Austin voters approved the reinstatement by a wide margin after the activist group Save Austin Now collected 26,000 signatures in 50 days to place it on the ballot. Rather than implement the camping ban immediately, the city council decided to move toward a phased re-enforcement over the course of four months.
The fourth phase, begun earlier this month, was the first during which illegal campers that refused to move could be arrested. At the time of its start, numbers released by the city showed 572 warnings and 24 citations had been issued. No citations have been issued since July 20.
Since Phase 4’s beginning, some larger camps have been cleared out, but tents and encampments remain scattered throughout the city.
“That refusal leaves voters and residents of the City in the same position as they were before the ban was reinstated,” reads the first lawsuit filed by Save Austin Now co-founders Matt Mackowiak and Cleo Petricek.
The other lawsuit — filed by Headspace Salon and Co-op owner Laura North, Balance Dance Studio owner Stuart Dupuy, Dairy Queen franchisee Robert Mayfield, and Buckshot Bar owner Bob Woody — say the city’s actions have “resulted in severe business disruption.”
“[The business owners] have incurred substantial expenses to protect their property, their customers, and their clients,” it adds further.
Those businesses are requesting at most $100,000 in monetary relief along with full enforcement of the ban.
In his legal statement, Mayfield says he’s had to hire off-duty police officers as security for the establishments — to the tune of $72,000 per store per year.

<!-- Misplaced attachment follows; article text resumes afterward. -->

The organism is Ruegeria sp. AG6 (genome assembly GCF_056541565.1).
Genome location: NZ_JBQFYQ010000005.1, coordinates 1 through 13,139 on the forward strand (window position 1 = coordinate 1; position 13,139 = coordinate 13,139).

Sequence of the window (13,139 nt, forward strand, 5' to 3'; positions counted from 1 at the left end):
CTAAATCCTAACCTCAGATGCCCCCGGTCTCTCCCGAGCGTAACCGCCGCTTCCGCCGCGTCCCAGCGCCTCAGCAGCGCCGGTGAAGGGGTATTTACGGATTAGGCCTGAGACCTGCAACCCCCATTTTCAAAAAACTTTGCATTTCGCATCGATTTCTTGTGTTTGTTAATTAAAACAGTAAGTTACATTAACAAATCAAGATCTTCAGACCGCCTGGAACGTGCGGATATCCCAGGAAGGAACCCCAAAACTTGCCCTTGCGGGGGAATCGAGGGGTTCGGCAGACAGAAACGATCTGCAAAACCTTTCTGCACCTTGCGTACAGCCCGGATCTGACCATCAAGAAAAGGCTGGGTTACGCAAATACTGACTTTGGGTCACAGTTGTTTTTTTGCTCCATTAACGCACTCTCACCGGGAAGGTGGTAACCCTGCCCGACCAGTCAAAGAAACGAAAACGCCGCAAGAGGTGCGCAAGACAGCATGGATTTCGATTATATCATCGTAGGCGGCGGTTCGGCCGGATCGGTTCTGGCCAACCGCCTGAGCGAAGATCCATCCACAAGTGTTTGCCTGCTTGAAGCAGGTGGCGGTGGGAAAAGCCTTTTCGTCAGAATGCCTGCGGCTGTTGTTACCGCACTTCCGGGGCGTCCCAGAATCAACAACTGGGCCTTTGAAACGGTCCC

North stated that she’s shouldered over $10,000 in damages or stolen property stemming from incidents with homeless campers. She’s even had homeless individuals “urinate all over the walls” of her store’s bathroom and masturbate in public view on her property.
While interviewing a job candidate in May 2020, Dupuy said that a homeless man defecated in a potted plant sitting 10 feet from where the pair were sitting.
Taking aim at the city’s policy separate from Proposition B, called the HEAL initiative, Mackowiak stated, “Their regulated camping site effort has manifestly failed.”
“The HEAL initiative has only helped around 100 people, while at least 2,000 await any workable plan from the city after more than two years and at least $161 million spent.”
Filed in Travis County District Court, the lawsuits aim to force the city’s hand in fully enforcing the camping ban.
At the press conference announcing the suits, Mackowiak said, “[The city] is going to have to decide whether to admit that they do not have enough police officers to enforce the camping ban or that they do have enough police officers and that they’ve chosen not to enforce the camping ban.”
That statement dovetails into the other petition effort by Save Austin Now that would, among other objects, set a minimum staffing level for the Austin Police Department. That proposition is also the subject of litigation over the council’s allegedly “deficient” proposed language for the November ballot.
Now stretching into its 26th month as a focus of the public eye, Austin’s homeless camping policies continue to face opposition from many in the community — with few signs of resolution ahead.
Read the lawsuits and testimonials below.
Disclosure: Unlike almost every other media outlet, The Texan is not beholden to any special interests, does not apply for any type of state or federal funding, and relies exclusively on its readers for financial support. If you’d like to become one of the people we’re financially accountable to, click here to subscribe.
Brad Johnson is a senior reporter for The Texan and an Ohio native who graduated from the University of Cincinnati in 2017. He is an avid sports fan who most enjoys watching his favorite teams continue their title drought throughout his cognizant lifetime. In his free time, you may find Brad quoting Monty Python productions and trying to calculate the airspeed velocity of an unladen swallow.